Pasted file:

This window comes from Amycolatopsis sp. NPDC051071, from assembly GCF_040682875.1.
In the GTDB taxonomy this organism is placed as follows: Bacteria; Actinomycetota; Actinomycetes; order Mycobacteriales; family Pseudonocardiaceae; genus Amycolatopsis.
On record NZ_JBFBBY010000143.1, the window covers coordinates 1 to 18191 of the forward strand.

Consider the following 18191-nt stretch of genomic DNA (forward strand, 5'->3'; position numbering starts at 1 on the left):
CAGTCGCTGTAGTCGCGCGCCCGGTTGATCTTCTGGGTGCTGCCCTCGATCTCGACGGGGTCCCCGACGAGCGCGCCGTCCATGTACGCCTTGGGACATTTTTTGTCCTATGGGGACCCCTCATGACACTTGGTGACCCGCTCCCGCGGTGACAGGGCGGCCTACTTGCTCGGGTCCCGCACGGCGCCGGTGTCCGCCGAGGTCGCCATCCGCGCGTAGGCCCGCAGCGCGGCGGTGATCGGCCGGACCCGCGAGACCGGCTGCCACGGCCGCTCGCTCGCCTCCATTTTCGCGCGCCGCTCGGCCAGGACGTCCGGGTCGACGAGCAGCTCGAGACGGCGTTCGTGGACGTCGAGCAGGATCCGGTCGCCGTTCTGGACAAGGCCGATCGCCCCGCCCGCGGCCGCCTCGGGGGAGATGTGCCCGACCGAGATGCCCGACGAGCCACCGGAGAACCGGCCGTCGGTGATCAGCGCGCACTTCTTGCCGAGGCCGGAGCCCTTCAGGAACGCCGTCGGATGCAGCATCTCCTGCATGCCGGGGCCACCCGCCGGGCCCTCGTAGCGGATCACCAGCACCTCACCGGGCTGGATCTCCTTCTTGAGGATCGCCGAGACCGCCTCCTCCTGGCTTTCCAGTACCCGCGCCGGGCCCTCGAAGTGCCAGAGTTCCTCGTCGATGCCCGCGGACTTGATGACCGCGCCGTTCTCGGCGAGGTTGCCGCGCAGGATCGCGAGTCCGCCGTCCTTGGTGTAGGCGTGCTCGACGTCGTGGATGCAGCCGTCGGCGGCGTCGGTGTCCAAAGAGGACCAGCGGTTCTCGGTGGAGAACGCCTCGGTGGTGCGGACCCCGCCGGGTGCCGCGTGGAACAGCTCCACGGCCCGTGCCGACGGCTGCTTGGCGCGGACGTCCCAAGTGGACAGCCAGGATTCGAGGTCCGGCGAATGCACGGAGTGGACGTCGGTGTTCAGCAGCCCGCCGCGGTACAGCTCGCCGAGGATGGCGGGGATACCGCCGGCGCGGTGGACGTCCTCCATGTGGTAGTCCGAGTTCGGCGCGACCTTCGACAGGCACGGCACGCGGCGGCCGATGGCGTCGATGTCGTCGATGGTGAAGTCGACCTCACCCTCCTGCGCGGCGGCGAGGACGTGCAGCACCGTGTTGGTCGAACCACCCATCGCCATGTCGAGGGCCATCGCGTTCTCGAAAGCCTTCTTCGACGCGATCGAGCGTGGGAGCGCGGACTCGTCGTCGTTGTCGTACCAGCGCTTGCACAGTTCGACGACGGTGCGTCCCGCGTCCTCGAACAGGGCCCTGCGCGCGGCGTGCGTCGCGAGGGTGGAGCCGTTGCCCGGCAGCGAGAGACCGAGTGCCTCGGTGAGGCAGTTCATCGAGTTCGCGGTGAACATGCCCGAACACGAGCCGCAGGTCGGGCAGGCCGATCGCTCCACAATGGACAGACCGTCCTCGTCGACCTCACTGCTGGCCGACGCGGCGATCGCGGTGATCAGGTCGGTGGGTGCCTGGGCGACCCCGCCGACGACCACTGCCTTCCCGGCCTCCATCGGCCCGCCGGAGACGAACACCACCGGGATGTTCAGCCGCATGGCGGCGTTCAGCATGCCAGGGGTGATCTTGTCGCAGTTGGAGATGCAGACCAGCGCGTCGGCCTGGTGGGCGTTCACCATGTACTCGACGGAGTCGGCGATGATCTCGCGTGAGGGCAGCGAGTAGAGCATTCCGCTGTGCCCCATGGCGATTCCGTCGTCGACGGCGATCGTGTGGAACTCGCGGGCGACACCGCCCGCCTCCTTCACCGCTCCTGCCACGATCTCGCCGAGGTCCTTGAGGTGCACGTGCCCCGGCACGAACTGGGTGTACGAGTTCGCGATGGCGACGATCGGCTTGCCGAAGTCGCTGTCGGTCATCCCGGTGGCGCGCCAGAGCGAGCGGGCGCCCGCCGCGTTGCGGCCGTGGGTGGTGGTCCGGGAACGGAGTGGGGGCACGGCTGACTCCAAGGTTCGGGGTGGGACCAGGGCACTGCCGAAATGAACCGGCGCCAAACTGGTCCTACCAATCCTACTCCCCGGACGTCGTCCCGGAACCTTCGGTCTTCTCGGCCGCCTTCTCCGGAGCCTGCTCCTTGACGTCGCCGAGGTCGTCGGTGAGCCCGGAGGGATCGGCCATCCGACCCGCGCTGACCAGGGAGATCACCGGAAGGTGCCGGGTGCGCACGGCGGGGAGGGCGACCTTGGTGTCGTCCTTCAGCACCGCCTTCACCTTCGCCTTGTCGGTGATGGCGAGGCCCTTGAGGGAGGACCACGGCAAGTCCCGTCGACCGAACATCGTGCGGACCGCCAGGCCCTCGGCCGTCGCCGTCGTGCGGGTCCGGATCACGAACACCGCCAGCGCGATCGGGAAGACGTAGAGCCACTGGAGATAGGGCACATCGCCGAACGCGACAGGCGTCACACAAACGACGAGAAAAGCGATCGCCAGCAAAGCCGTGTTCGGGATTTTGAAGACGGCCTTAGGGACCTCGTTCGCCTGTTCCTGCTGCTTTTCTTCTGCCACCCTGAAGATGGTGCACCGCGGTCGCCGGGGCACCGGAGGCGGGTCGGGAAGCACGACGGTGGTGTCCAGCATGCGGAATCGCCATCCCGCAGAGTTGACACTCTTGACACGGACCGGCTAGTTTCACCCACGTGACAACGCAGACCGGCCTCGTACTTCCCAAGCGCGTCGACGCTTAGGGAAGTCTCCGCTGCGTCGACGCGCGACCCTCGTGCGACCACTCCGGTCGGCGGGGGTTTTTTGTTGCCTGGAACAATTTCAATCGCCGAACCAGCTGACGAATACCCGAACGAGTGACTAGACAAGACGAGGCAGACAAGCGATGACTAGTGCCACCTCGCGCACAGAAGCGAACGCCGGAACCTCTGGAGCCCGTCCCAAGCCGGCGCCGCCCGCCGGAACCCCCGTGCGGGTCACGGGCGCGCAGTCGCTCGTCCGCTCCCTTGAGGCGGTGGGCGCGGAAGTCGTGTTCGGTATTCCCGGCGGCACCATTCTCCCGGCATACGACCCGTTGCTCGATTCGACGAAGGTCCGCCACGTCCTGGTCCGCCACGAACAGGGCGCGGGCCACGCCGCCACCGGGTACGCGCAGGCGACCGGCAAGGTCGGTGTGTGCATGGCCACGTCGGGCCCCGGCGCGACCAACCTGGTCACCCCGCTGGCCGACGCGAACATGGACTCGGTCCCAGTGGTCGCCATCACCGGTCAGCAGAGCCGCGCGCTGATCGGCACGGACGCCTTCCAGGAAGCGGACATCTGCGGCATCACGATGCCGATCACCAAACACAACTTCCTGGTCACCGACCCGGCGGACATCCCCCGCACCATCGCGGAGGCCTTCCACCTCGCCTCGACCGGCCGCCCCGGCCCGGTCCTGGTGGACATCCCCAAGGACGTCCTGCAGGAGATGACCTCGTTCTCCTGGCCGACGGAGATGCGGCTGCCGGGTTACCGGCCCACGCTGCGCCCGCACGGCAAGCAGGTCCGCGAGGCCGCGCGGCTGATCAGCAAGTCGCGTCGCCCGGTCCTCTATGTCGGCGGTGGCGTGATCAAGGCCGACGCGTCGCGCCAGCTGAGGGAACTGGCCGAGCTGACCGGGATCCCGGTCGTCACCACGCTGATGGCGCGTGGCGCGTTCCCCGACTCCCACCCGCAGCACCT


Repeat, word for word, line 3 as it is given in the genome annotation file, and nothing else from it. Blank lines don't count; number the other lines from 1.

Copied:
On record NZ_JBFBBY010000143.1, the window covers coordinates 1 to 18191 of the forward strand.